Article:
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So I have a little piece of code that in theory could be parrelized easily.

The structure is very simple, quite similiar to the following:

for (int i = 0; i < some_value; ++i) {
    // we have a function called do_stuff
    // somewhere in the code

    // Create a new pthread
    // using do_stuff as start routine

Now all the variables are not shared between the threads. That is, no inter-communication of variables between the threads is necessary. However I do use the variable i to write data to arrays and such.

What I'm wondering is: if I pass the variable i as argument for the pthread start routine and the value of i changes (because i gets incremented when in the next loop iteration), does the value of i in the already existing threads also change?

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How are you planning to pass it to the threads? –  Joachim Isaksson Mar 14 at 11:35
It depends on how you pass the variable, and where it is declared. Each thread has its own stack, and thus their own local variables (unless they are static) Everything in C is pass-by-value, so a copy would be made, but you might do something else, e.g. pass a pointer to i. But it is unclear what you mean by a threaded function, functions arn't threaded - you create threads, and threads call functions. –  nos Mar 14 at 11:37
I believe he calls 'threaded function' the function you provide when calling pthread_create –  Tonio Mar 14 at 11:40

2 Answers 2

up vote 4 down vote accepted

If you pass the address of i to all functions, and they each try to modify it, well of course i gets messed up because they all have the address of the same variable. What you need is to give each thread the range they need to work on and let them iterate over it with a local variable. Something like this:

struct thread_data
    int start;
    int end;
    pthread_t tid;

struct thread_data td[N]; // assuming N threads

/* divide up the ranges */
for (i = 0; i < N; ++i)
    td[i] = (struct thread_data){ .start = i*len/N, .end = (i+1)*len/N };
td[N-1].end = len;

/* create the threads */
for (i = 0; i < N; ++i)
    pthread_create(&td[i].tid, NULL, func, &td[i]);

and in func:

void *func(void *arg)
    struct thread_data *data = arg;

    for (int i = data->start; i < data->end; ++i)
        /* do some work */

You may also be interested in learning about OpenMP which is designed to automate exactly what you are asking for.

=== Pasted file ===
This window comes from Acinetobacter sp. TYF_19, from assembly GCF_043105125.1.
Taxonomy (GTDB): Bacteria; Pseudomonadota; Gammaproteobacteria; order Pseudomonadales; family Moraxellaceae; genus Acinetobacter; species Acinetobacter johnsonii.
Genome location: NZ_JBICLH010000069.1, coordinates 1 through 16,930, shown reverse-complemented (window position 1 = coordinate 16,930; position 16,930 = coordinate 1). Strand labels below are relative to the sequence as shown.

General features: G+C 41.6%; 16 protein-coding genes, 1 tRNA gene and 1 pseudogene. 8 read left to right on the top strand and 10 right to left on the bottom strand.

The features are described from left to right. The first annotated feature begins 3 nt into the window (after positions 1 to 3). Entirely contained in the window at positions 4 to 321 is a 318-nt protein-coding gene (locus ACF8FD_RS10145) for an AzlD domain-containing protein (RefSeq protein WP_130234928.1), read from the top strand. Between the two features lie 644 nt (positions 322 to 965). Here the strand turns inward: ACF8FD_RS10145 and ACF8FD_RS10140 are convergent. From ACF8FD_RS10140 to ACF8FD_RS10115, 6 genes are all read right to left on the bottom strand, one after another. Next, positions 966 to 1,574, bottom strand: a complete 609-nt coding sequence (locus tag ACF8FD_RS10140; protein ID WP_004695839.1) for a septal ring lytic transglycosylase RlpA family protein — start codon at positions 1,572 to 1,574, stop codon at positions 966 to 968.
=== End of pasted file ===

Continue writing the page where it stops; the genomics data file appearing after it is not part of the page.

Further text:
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If you provide a pointer to multiple threads, their behavior may modify the value(s) pointed in an undeterministic fashion. If you share variables between threads, you should use semaphors or mutexes to manage read/write accesses between threads.

If you know the threads only access different memory locations, there is no need for that. For instance, if each thread writes in the same array but for different indices, you don't need to protect the array.


If you provide the address of the variable i then yes it will be modified outside the thread by the loop. If you create a temporary variable in the loop and pass its address, however, you'll be fine. This example might help you see what's happening: http://timmurphy.org/2010/05/04/pthreads-in-c-a-minimal-working-example/

In C, anytime you provide a pointer to a function, the value it points to may be modified both from the inside and from the outside of that function (no matter whether or not it is on the same thread). pthread_create requires you to provide the arguments of your start routine in the shape of a void *, so anything that has a pointer to the same variable is able to modify its value at any time.

As @Shahbaz suggested, you might be interested in OpenMP. With OpenMP, you add pragmas to your code in order to facilitate thread creation. You also specify whether threads share a variable or not.

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each thread write to the same array but different indices exactly the way you say. the index is defined by the 'i' variable in the for loop. now what I am wondering is if I call the function and pass i as the variable to it, then the for loop continues and i gets incremented. does the I also get incremented in the threads running or not? Or a more basic way of saying is: is i that I pass to a function the same i in memory than the i variable currently in the for loop? –  user3021085 Mar 14 at 11:42
It depends on how you pass it to the function. If you provide the address to i yes it will be modified outside because of the loop, if you create a temporary variable in the loop and pass its address, you'll be fine. This example might help you see what's happening: timmurphy.org/2010/05/04/… –  Tonio Mar 14 at 12:34

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